Racers who want to climb the sport's greasy pole need the basics: skill, will, energy, luck, focus, money and opportunity. Comparable skills are vital in every phase of racing --machine choice, tuning, tire selection, maintenance, logistics, acquiring sponsorship, managing stress. Another helpful ingredient rises above almost all others: a mentor, sitting patiently alongside, to make sure that we understand what is going on and what to do about it most effectively.
Enter Kevin Cameron with TDC, tracing his racing experience over a 35-year career as perhaps the most knowledgeable and capable man in the field, certainly among its finest writers. Individuals may exceed his skills in narrow areas but no one has assembled the 'package' Cameron brings to the task. The book is a four-part selection of 51 of his writings in CYCLE WORLD from 1973-2005, with current, brief introductions, and helps us understand why he is essential reading for serious enthusiasts.
In his first section, THE RACING LIFE, Cameron analyzes where most racers are coming from: privateers with limited means, the moments and signposts that created today's scene (e.g. 1974, year of the 'slick'), the art of crashing, the two-stroke/four-stroke conundrum, frames, suspensions, disk brakes (remember drums?), pioneering riders, some of the appalling incidents that doomed many racing efforts. Ever slept in a van, worked 36 hours straight fueled by coffee and junk food? He has. You can, um, smell it on the page.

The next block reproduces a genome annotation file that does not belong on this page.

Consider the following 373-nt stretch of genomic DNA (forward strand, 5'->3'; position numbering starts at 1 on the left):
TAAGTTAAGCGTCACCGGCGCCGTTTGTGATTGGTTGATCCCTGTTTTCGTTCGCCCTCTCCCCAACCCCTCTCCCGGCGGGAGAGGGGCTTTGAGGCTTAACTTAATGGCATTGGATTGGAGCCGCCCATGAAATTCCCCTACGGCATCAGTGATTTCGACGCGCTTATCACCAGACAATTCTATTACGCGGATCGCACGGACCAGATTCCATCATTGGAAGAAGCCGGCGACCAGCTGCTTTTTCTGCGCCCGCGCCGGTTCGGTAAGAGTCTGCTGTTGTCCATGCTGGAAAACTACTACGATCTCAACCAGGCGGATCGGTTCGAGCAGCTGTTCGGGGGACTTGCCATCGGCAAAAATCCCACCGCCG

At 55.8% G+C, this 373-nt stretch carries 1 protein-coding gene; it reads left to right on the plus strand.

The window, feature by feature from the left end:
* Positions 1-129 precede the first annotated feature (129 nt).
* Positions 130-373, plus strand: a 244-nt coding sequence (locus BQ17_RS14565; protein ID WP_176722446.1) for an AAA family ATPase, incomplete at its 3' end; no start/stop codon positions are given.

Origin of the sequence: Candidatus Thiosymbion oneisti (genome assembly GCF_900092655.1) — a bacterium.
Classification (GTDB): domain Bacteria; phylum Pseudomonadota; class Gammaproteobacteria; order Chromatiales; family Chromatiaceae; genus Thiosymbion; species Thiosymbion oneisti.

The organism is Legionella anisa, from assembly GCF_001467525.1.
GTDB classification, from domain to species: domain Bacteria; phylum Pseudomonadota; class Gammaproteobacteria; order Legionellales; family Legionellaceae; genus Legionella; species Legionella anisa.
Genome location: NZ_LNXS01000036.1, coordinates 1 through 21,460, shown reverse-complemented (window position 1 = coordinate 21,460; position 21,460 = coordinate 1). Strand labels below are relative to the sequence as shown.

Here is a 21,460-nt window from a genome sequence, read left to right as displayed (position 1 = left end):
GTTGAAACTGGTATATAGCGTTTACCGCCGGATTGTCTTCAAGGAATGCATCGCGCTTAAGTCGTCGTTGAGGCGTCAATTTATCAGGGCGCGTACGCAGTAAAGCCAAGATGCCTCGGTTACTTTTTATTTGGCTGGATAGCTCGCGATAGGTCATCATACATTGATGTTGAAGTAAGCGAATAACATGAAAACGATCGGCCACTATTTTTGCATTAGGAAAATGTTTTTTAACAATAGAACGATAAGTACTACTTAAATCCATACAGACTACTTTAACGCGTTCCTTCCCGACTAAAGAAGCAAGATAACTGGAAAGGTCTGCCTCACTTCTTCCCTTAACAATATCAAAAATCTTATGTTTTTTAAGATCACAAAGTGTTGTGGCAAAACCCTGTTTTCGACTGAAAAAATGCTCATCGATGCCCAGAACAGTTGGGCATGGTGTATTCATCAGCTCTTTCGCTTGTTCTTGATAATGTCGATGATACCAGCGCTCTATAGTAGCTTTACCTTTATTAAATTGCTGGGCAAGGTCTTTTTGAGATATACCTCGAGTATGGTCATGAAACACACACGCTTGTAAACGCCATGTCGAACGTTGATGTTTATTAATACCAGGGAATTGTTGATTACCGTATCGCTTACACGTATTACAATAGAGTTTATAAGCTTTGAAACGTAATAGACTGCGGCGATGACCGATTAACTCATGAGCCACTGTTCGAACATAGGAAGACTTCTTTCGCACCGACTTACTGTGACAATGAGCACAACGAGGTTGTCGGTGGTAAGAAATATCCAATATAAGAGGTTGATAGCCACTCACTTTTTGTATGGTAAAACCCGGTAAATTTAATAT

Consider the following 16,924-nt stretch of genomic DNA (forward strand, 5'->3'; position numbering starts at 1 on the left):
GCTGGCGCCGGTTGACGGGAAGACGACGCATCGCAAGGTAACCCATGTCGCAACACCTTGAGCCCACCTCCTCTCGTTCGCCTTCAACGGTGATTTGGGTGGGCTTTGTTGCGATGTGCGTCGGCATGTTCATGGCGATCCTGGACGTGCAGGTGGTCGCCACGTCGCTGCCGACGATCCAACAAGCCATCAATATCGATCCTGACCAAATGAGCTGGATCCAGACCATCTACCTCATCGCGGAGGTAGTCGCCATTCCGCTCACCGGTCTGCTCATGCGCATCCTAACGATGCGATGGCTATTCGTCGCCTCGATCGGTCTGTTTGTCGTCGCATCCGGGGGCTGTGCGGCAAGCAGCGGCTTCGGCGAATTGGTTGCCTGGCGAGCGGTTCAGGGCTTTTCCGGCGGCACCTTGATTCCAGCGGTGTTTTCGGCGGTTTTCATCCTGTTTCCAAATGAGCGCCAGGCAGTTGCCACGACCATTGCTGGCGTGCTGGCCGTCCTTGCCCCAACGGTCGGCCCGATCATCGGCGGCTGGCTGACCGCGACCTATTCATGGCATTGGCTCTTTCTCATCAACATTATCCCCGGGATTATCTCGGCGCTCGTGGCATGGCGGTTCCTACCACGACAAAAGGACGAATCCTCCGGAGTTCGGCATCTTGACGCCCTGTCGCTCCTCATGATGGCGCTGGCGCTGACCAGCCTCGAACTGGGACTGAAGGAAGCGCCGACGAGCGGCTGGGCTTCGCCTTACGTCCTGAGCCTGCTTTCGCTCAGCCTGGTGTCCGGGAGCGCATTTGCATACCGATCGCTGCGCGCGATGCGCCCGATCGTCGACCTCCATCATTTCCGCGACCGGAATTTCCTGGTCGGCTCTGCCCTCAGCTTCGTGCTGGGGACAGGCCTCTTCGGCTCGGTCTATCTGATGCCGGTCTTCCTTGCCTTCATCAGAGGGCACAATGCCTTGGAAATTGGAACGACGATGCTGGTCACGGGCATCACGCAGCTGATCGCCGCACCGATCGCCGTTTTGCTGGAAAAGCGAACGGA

With his second grouping, RACERS, he appraises the great riders--attitudes, character, what enabled them to win: Mick, Wayne, Eddie, Freddie, KR, Kevin. Even if you don't know racing's past greats, their strengths and weaknesses, rendered insightfully by Cameron, resonate today throughout the sport--Colin and Casey, Nicky and Vale. New names and faces, sure, but similar human nature propelling the agony and ecstasy, the triumphs and disasters.
MOGULS, MAVENS AND MECHANICS examines some great characters such as Soichiro Honda, John Britten, Jeremy Burgess, Robin Tuluie, Robert Muzzy, Eraldo Ferraci. These are not sketches but insights into the characters, behaviors, skills and motivations that drove these men. He understands not just their external, public personas, but their minds and hearts.
In INNER WORKINGS, the last selection, Cameron returns to his roots: what the machine is doing, how to understand it. He has the uncanny ability to reach down to molecular levels to explain what is happening inside machinery and convey it with dazzling simplicity. Anyone can write turgid, complex descriptions of complicated physical processes, and many do. Few can render esoterica in simple, elegant terms comprehensible to average minds. No wonder the NEW YORK TIMES turns to Cameron, often. We're still not plumbing his depths: he's expert in many areas, including aviation and the amazing radials of WWII.
Anyone who has ever raced, who is racing or who intends to race, in any serious area of motorsports at any level, or just go to the races, or merely watch them on TV, must absorb TDC. You'll learn more in this one book than in decades at the track, at $26.95 (retail) the least expensive learning and life wisdom you'll ever find. It is The Word. Cameron is motorsports' national treasure and our essential mentor.